The Spectacle of Violence: Homophobia, Gender, and Knowledge

By Gail Mason | Go to book overview

THE SPECTACLE OF VIOLENCE

'This is an excellent book in an incredibly under-researched area which will have a big impact on a range of debates. Gail Mason brings together sophisticated theoretical insights with well thought-out empirical material to offer new ways of understanding central issues such as power, subjectification, visibility and violence. It will make a major contribution to debates on sexuality and violence and may become a classic in the future.'

Beverley Skeggs, University of Manchester

The Spectacle of Violence explores the issues surrounding violence and hostility towards lesbians and gay men. Drawing on in-depth interviews with women reflecting a range of experiences of verbal hostility, physical violence and sexual violence, Gail Mason asks fundamental questions about where violence comes from and what effects it has. How do lesbians and gay men manage the risk of violence? And what is the relationship between violence and power?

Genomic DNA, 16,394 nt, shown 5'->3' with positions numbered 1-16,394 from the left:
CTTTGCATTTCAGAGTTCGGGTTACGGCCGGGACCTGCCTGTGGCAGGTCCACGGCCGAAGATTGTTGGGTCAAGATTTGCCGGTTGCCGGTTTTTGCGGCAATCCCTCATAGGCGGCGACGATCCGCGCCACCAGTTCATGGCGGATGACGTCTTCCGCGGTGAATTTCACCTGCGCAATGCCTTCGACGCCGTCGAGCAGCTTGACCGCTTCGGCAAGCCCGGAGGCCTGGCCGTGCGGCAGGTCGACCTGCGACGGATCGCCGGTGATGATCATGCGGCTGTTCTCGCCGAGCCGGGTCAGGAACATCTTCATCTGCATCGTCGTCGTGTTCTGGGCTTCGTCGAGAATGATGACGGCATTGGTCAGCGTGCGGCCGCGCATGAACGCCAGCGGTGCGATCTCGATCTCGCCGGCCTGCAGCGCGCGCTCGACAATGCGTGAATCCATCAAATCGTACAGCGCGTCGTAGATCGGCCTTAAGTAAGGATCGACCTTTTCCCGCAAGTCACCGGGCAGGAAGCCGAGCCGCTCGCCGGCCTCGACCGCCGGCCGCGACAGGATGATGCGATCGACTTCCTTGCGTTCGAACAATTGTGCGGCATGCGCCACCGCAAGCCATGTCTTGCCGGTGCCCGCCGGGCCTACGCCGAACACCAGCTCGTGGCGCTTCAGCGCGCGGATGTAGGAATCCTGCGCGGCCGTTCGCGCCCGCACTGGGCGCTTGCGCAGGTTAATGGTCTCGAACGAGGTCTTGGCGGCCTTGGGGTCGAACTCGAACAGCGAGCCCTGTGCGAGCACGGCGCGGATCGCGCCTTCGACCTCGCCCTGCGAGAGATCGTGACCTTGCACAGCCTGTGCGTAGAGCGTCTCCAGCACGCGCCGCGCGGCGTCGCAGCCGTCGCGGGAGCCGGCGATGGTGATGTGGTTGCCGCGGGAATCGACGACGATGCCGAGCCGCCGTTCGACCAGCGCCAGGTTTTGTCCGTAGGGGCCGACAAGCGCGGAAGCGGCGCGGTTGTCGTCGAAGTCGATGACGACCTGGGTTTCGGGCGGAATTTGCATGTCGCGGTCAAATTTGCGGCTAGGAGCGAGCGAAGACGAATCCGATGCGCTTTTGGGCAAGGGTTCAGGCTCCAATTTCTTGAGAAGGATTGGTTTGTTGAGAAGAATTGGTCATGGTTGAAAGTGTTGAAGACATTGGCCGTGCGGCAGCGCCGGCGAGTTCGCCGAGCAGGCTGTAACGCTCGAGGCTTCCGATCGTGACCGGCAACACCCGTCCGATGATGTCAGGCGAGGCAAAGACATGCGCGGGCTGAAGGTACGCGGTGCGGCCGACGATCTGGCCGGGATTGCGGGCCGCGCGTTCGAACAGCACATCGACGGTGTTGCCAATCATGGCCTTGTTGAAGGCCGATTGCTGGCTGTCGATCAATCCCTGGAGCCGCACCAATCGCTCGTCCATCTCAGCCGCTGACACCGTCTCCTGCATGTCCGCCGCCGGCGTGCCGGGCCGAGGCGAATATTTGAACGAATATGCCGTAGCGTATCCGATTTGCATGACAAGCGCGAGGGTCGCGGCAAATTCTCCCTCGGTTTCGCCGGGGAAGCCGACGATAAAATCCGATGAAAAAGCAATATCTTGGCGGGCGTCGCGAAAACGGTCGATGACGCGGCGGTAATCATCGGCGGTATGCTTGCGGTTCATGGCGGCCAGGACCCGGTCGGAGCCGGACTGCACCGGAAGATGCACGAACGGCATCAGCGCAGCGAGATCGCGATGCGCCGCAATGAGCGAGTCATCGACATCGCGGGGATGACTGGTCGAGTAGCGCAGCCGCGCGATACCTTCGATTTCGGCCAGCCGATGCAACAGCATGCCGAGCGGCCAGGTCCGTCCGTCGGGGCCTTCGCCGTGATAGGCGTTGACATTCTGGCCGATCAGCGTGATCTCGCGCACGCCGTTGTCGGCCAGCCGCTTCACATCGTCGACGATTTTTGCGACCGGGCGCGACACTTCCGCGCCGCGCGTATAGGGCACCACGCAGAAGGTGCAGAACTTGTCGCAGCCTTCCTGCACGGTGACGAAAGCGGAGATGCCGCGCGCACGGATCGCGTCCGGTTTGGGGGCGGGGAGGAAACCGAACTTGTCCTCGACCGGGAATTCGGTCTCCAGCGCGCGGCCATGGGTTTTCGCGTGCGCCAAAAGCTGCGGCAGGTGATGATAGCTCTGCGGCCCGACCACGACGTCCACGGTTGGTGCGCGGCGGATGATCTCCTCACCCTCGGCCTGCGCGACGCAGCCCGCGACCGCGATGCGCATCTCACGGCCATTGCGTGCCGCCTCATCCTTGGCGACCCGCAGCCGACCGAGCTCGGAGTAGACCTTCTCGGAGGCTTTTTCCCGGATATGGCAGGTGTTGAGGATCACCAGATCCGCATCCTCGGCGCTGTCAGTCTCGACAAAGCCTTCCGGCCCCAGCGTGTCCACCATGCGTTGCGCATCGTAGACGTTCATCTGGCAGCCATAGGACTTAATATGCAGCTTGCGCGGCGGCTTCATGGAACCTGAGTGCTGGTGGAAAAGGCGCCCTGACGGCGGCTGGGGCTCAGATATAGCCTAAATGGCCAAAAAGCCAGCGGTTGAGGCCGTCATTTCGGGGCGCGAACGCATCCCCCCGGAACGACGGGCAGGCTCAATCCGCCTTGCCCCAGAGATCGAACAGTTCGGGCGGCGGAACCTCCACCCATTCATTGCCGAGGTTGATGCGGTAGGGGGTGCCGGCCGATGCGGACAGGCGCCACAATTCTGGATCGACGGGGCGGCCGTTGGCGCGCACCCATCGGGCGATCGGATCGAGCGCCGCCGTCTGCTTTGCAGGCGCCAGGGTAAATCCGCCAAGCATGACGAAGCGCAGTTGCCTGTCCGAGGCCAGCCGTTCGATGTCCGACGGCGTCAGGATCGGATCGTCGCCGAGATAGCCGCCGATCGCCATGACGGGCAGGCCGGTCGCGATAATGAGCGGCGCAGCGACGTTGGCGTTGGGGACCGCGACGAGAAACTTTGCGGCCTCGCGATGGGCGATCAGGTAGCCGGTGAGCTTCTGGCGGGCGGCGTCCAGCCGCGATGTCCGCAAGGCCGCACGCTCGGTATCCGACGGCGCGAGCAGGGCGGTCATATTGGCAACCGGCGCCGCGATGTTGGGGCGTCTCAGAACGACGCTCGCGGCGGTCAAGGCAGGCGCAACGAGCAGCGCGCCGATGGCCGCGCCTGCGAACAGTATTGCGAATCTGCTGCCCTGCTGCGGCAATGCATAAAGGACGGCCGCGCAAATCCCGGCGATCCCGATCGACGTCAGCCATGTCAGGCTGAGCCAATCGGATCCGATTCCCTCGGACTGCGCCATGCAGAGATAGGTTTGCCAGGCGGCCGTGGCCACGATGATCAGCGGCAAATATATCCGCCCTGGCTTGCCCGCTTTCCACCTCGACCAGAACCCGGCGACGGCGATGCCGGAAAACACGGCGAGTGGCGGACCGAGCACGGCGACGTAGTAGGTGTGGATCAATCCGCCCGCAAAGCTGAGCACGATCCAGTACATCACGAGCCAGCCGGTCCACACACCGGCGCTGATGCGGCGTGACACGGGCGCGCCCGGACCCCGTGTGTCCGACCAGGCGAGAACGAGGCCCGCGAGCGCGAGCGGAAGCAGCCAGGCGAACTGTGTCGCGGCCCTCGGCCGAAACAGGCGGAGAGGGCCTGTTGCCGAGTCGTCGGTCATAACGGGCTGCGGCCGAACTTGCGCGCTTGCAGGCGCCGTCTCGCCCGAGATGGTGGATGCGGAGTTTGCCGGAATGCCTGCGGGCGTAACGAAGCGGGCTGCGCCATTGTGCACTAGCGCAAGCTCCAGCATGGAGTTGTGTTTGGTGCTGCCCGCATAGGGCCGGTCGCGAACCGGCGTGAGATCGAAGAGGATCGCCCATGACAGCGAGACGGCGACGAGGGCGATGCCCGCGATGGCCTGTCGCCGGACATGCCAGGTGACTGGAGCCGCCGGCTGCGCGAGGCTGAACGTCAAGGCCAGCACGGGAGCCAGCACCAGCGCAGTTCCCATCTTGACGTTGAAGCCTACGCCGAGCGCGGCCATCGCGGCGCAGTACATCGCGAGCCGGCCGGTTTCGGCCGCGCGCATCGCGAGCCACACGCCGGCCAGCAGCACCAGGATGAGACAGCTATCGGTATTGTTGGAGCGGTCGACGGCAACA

Challenging current thinking, Mason highlights the ways in which different identities, different bodies and different systems of thought interact. She argues for the importance of thinking about homophobic violence in the context of other core issues such as gender and race. Examining the visual nature of violence, she demonstrates how violence infiltrates not just the daily experience of lesbians and gay men, but also the knowledge systems through which we construct and recognise sexual identities.

Focusing on 'real life' experiences of violence, The Spectacle of Violence is an important contribution to current thought about violence. Moving beyond issues of causation and prevention, it offers new ways of theorising the relationship between identity, knowledge and power.

Gail Mason is Lecturer in the Department of Gender Studies at The University of Sydney.

-i-

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The Spectacle of Violence: Homophobia, Gender, and Knowledge
Table of contents

Table of contents

  • Contents v
  • Acknowledgements vi
  • Introduction - Impetus 1
  • 1 - Looking Through Experience 13
  • 2 - Disorder 35
  • 3 - Different Territory 58
  • 4 - Body Maps 78
  • 5 - Backlight and Shadow 96
  • 6 - Violence 118
  • Notes 136
  • Bibliography 149
  • Index 164
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